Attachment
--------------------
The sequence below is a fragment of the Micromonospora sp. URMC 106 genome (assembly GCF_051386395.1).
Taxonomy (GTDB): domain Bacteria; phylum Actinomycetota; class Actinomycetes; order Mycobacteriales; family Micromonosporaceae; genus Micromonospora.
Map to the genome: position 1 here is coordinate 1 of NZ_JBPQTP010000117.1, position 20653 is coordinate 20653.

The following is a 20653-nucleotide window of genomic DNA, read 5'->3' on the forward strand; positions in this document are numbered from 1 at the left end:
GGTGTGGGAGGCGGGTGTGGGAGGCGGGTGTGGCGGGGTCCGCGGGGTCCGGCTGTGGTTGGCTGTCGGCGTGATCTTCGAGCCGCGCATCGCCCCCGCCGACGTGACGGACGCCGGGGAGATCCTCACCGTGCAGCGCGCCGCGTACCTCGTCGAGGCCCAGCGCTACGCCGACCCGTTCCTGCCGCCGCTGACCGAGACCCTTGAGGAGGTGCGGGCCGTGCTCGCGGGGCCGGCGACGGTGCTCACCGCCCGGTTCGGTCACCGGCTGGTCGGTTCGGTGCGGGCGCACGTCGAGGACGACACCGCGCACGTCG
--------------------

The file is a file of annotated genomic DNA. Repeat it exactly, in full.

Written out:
The sequence below is a fragment of the Micromonospora sp. URMC 106 genome (assembly GCF_051386395.1).
Taxonomy (GTDB): domain Bacteria; phylum Actinomycetota; class Actinomycetes; order Mycobacteriales; family Micromonosporaceae; genus Micromonospora.
Map to the genome: position 1 here is coordinate 1 of NZ_JBPQTP010000117.1, position 20653 is coordinate 20653.

The following is a 20653-nucleotide window of genomic DNA, read 5'->3' on the forward strand; positions in this document are numbered from 1 at the left end:
GGTGTGGGAGGCGGGTGTGGGAGGCGGGTGTGGCGGGGTCCGCGGGGTCCGGCTGTGGTTGGCTGTCGGCGTGATCTTCGAGCCGCGCATCGCCCCCGCCGACGTGACGGACGCCGGGGAGATCCTCACCGTGCAGCGCGCCGCGTACCTCGTCGAGGCCCAGCGCTACGCCGACCCGTTCCTGCCGCCGCTGACCGAGACCCTTGAGGAGGTGCGGGCCGTGCTCGCGGGGCCGGCGACGGTGCTCACCGCCCGGTTCGGTCACCGGCTGGTCGGTTCGGTGCGGGCGCACGTCGAGGACGACACCGCGCACGTCG